THE Speaker of Parliament Jacob Mudenda has blasted some ministers for their “lethargic” response to implementing investment proposals thereby frustrating efforts to rejuvenate the economy.
Several potential business deals with different foreign investors have taken long to be implemented because of a slow response by relevant ministries. Speaking during a seminar on the ease of doing business in Bulawayo on Friday, Mudenda slated some government officials for frustrating investors.
“Ambassadors write project proposals on investment but everywhere where we’ve gone, they (ambassadors) are frustrated. Indonesia, for example, has written to us saying they wanted 10 tonnes of meat supply from Zimbabwe and 10 tonnes of soya beans per month but the Ministries of Agriculture and Foreign Affairs haven’t moved,” said Mudenda.
“We’re failing to export to the EU (European Union) at times because of poor communication with embassies here at home.”
He also said Zimbabwe was yet to sign an investment agreement with Kuwait despite insistence by that country to bring more business here.
“When we went to Kuwait two weeks after His Excellency (President Robert Mugabe) had presented clarification on that beautiful indigenisation policy, our ambassador there didn’t have a copy of the document to clarify indigenisation, a very important statement from his Head of State which answers his questions to investors, no transmission for that,” said Mudenda.
“They’re saying they want to bring money here for projects but they want documents signed to that effect. Up to now no agreement between Zimbabwe and Kuwait has been signed.”
“With Kenya, the trade protocol for the joint commission was signed in 1997 and no meeting has taken place since then, yet Kenya is a huge market for us. Ambassador Kelebert Nkomani has written several times and Dr (Ray) Ndhlukula knows that. Then we say we’re rich but you’re not doing the ease of doing business by mere communication,” he blasted.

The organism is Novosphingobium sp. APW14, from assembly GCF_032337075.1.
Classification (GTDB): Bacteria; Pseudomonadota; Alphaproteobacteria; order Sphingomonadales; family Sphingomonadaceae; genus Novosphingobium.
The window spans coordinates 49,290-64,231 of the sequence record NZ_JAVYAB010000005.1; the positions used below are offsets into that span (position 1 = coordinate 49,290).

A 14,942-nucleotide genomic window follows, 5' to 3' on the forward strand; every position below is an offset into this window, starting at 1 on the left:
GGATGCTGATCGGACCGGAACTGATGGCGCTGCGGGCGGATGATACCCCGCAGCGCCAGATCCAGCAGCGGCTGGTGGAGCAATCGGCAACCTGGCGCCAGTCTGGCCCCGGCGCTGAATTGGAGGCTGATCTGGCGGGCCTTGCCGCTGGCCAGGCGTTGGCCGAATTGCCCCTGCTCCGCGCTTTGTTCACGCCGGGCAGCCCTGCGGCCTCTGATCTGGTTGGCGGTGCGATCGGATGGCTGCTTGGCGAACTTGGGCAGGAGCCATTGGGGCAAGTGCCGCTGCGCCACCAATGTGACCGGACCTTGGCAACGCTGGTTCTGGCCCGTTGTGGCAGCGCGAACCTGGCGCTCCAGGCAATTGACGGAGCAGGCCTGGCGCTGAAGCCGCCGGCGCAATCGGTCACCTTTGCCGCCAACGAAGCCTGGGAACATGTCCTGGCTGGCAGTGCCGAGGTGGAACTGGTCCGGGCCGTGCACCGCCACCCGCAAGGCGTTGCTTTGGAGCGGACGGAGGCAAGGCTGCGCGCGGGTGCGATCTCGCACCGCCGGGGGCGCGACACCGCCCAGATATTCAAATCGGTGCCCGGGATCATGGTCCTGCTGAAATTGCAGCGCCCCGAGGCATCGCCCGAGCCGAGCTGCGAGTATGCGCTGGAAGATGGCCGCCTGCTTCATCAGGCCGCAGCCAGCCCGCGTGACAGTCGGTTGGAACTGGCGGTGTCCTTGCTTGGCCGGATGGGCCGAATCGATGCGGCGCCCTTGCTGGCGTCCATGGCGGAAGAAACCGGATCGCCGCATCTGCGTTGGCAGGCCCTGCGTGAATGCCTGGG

Ndhlukula, who is Deputy Chief Secretary to the President and Cabinet, attended the meeting.
Mudenda said the legislature was concerned about the pace of economic projects’ implementation and challenged policy makers and government officials to do their work as expected.
He also took a swipe at bureaucratic tendencies for stifling progress saying often government officials do not respond on time to communication sent to them.
“It’s time for a radical paradigm shift from our business as usual approach to business unusual,” said Mudenda.
He said the ease of doing business reform process, which is spearheaded by the Office of the President and Cabinet, seeks to come up with a long term strategy for revamping Zimbabwe’s economy.
Mudenda said the process was aimed at coming up with a clear link on the ease of doing business with Zim-Asset, the country’s five-year economic development blueprint, and its targets.
Zimbabwe is targeting landing a top 20 position in the global ease of doing business ranking, which will position it for increased investment.
The process entails creating an enabling business climate through a review of investment regulations and procedures, policy changes and removal of structural bottlenecks that hinder business growth.
At the moment the country is placed on position 155 from 189, according to the World Bank.
Parliament had organised the two-day meeting, which was attended by ministers, legislators, business executives and technocrats. chronicle